riverkeeper.org
UPCOMING EVENT: JULY 7: Radio Interview: Wallkill River and Watershed Water Quality | Riverkeeper
Patricia Henigan and Brenda Bowers paddle the Wallkill River. (Photo by Dan Shapley) Tune into WDST 100.1 FM or listen live for an interview about the

When:July 7, 2015: 8:00AM to 9:00AM

Where:On Air - WDST 100.1 FM- 

“Tune into WDST 100.1 FM or listen live for an interview about the Wallkill River and water quality in the Hudson River watershed.

Jason West, the coordinator of the new Wallkill River Watershed Alliance, and Dan Shapley, Riverkeeper Water Quality Program Manager, will talk to Jimmy Buff, WDST’s program director and morning show host.

We’ll discuss the early work of the newly formed Wallkill River Watershed Alliance, including results of the first and second Boat Brigades.We’ll also talk about the next meeting of the Wallkill River Watershed Alliance, July 15 at 7 p.m. at New Paltz Village Hall; the next citizen Boat Brigade departing from the DEC boat launch on Springton Road in Rosendale on July 25 at 9 a.m.

And we’ll talk about some of the results of Riverkeeper’s annual water quality report: “How’s the Water?” which provides new information about the results of water quality in tributaries of the Hudson River, including the Rondout and Wallkill watershed, where partners help Riverkeeper sample 43 locations monthly.” 

arxiv.org
[1506.08201] A High-Resolution Hubble Space Telescope Study of Lyman Continuum Leakers at $z\sim3$

[ Authors ]
Robin E. Mostardi, Alice E. Shapley, Charles C. Steidel, Ryan F. Trainor, Naveen A. Reddy, Brian Siana
[ Abstract ]
We present $U_{336}V_{606}J_{125}H_{160}$ follow-up $HST$ observations of 16 $z\sim3$ candidate LyC emitters in the HS1549+1933 field. With these data, we obtain high spatial-resolution photometric redshifts of all sub-arcsecond components of the LyC candidates in order to eliminate foreground contamination and identify robust candidates for leaking LyC emission. Of the 16 candidates, we find one object with a robust LyC detection that is not due to foreground contamination. This object (MD5) resolves into two components; we refer to the LyC-emitting component as MD5b. MD5b has an observed 1500\AA\ to 900\AA\ flux-density ratio of $(F_{UV}/F_{LyC})_{obs}=4.0\pm2.0$, compatible with predictions from stellar population synthesis models. Neglecting IGM absorption, this ratio corresponds to lower limits to the relative (absolute) escape fraction of $f_{esc,rel}^{MD5b}=75\%\pm38\%$ ($f_{esc,abs}^{MD5b}=14\%\pm7\%$). The stellar population fit to MD5b indicates an age of $\lesssim50$Myr, which is in the youngest 10% of the $HST$ sample and the youngest third of typical $z\sim3$ Lyman break galaxies, and may be a contributing factor to its LyC detection. We obtain a revised, contamination-free estimate for the comoving specific ionizing emissivity at $z=2.85$, indicating (with large uncertainties) that star-forming galaxies provide roughly the same contribution as QSOs to the ionizing background at this redshift. Our results show that foreground contamination prevents ground-based LyC studies from obtaining a full understanding of LyC emission from $z\sim3$ star-forming galaxies. Future progress in direct LyC searches is contingent upon the elimination of foreground contaminants through high spatial-resolution observations, and upon acquisition of sufficiently deep LyC imaging to probe ionizing radiation in high-redshift galaxies.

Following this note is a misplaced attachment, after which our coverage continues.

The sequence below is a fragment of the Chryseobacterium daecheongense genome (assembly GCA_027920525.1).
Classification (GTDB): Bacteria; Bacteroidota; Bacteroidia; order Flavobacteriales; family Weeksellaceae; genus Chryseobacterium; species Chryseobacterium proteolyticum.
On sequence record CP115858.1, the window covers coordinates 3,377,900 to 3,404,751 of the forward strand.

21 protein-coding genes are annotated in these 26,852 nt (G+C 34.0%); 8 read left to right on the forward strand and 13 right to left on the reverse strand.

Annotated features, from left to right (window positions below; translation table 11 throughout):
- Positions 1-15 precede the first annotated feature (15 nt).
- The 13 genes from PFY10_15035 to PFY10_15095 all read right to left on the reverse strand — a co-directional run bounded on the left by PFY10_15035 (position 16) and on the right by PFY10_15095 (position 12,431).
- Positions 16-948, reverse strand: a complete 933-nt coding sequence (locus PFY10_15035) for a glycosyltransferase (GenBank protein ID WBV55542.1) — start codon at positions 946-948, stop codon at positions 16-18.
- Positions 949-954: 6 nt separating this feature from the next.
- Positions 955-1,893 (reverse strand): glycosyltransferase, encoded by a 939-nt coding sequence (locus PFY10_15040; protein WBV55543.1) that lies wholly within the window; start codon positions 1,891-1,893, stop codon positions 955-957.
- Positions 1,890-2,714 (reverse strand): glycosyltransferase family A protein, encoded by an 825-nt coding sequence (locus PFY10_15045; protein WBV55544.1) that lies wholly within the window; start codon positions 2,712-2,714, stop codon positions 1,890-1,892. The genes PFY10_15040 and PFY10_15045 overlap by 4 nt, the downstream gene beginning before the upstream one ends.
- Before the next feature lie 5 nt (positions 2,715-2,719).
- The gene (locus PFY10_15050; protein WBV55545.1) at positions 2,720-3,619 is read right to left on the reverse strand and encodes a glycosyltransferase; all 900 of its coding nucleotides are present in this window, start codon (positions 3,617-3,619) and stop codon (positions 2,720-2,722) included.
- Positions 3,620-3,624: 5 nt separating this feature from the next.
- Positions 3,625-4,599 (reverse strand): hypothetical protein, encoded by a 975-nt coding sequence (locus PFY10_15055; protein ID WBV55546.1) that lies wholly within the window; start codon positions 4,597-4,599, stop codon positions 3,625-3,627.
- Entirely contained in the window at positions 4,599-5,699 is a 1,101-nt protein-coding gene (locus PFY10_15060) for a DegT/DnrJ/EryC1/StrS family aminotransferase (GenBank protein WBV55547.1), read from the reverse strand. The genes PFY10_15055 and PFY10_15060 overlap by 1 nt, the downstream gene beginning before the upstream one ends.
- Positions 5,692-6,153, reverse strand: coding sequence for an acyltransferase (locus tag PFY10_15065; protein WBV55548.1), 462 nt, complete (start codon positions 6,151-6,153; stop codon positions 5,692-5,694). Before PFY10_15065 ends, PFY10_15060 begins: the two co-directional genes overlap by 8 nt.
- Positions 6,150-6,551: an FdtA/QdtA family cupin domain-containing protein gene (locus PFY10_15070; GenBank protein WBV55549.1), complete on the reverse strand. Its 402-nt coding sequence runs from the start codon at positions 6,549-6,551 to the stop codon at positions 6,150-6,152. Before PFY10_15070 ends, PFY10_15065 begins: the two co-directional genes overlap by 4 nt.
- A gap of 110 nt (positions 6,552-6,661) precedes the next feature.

riverkeeper.org
Results of Hudson River water quality tests highlight risk to swimmers from failure to adequately invest in clean water | Riverkeeper
Riverkeeper calls on leaders to continue historic restoration of the Hudson by closing the $800 million funding gap for wastewater, and re-investing in


“As measured against the Environmental Protection Agency’s recommended guidelines for safe swimming:

23% of Hudson River estuary samples failed.

72% of Hudson River tributary samples failed.

48% of New York City-area water access point samples failed.

Nationwide, public beaches failed the same benchmark at a rate of 10%. Sewage discharges from combined sewers, aging sewer infrastructure and failing septics, as well as agricultural and urban runoff are all believed to be contributing to water quality problems documented in this report.

“The Hudson River, and the creeks that feed it, are our beaches. From the Wallkill River to the Sparkill Creek to the boathouses of New York City, people are rallying to the cause of cleaning up our water. On their behalf, we’re challenging elected leaders to reinvest in both clean water infrastructure, and in the enforcement of our environmental laws,” said Dan Shapley, Riverkeeper’s Water Quality Program Manager“